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  • American Airlines Fined $4.1 Million For Unlawful Tarmac Delays
    Posted On: Aug 30, 2023

    The fine is part of the Department of Transportation's wider work on strengthening passengers' rights.


    •  The US Department of Transportation has fined American Airlines $4.1 million for breaching the tarmac delay rule on domestic flights, with 43 flights found to have violated the rule between 2018 and 2021.
    •  American Airlines claims that the delays were due to exceptional weather events and only represent 0.001% of their flights, apologizing to the affected customers and outlining measures they have taken to improve tarmac delays.
    •  The DOT has introduced enhanced passenger protections, including compensation for stranded passengers and increased transparency on ancillary service fees.

    The US Department of Transportation (DOT) has issued an unprecedented fine of $4.1 million to American Airlines for violating the rule that prohibits tarmac delays of over three hours on domestic flights without passengers being given the opportunity to deplane.

    Following an investigation, the DOT uncovered 43 American Airlines flights that had breached the rule between 2018 and 2021. The majority of the delays occurred at Dallas-Fort Worth International Airport (DFW), the carrier's largest hub. None of the valid exceptions, including safety and security reasons, were applicable in these cases, and on one of the 43 flights, passengers were not provided with food and water, as required.

    The US Transportation Secretary, Pete Buttigieg, highlighted the fine as one of a series of measures being put in place to protect passengers' rights, saying,

    “This is the latest action in our continued drive to enforce the rights of airline passengers. Whether the issue is extreme tarmac delays or problems getting refunds, DOT will continue to protect consumers and hold airlines accountable.”

    The response from American Airlines

    When approached by Simple Flying for comment on the fine, American Airlines responded by saying,

    "American always strives to deliver a positive travel experience to our customers and takes very seriously our responsibility to comply with all Department of Transportation requirements. While these delays were the result of exceptional weather events, the flights represent a very small number of the 7.7 million flights during this time period. We have since apologized to the impacted customers and regret any inconvenience caused."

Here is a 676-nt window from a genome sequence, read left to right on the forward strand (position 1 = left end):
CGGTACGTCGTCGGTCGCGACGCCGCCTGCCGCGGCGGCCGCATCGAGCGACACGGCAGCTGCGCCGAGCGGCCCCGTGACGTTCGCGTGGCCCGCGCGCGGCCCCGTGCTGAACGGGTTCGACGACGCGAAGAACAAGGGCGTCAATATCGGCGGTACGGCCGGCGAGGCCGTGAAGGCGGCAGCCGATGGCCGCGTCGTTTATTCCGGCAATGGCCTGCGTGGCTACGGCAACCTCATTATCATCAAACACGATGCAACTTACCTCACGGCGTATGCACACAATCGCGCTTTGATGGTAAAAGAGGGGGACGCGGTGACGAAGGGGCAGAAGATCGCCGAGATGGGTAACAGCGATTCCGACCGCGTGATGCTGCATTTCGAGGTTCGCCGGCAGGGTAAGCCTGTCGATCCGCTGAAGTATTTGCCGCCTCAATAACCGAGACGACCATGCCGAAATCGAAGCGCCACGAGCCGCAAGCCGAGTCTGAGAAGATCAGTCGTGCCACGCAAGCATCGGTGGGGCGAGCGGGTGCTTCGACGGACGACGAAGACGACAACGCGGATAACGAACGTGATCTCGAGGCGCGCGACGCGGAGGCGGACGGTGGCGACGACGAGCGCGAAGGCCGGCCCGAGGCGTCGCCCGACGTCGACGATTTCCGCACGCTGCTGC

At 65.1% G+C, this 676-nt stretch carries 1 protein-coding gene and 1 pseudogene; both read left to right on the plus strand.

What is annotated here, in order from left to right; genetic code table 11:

The airline went on to outline some of the measures it has put in place regarding tarmac delays, adding,

    "American has committed substantial time and resources to improve its performance on tarmac delays, such as the deployment of Hub Efficiency Analytics Tool (HEAT) to shift arrivals and departures around severe weather to help avoid conditions that can lead to lengthy tarmac delays. We also built new smart gating technology that reduces taxiway congestion and the time aircraft spend waiting for available gates. The tool uses real-time routing, runway information, and other data, along with machine learning, to automatically assign aircraft to the nearest available gate. These efforts are already providing significant benefits to our customers and team members, and we continue to look for innovative ways to further improve."

    In total, 5,821 passengers were affected by the delays. According to the oneworld carrier, the 43 flights that were found to have breached the rule on tarmac delays represent just 0.001% of the flights operated by American Airlines and its regional partners in the period 2018-2021.

    Enhanced protections

    The rule that was breached by American Airlines is just one of the measures that have been put in place recently by the US Government to enhance protections for passengers. Earlier this year, the DOT brought in a new rule requiring airlines to cover expenses for meals, hotels, and rebooking when they are responsible for passengers being stranded.

    This may be taken one step further by requiring airlines to offer compensation for delays and cancelations that are within their control, similar to the European Union's EU261 regulation. Currently, no airline in the US offers cash compensation in such situations, and only Alaska Airlines and JetBlue offer passengers travel credit for cancelations or delays of over three hours.

    Buttigieg also called on airlines to introduce fee-free family seating, and in March 2023, the DOT launched a dashboard allowing passengers to easily see which airlines provided the service free of charge. In addition, new legislation requires airlines to be more transparent with their ancillary service fees, which means that any fees charged for checked or carry-on baggage, for example, must be visible the first time the ticket price is displayed.

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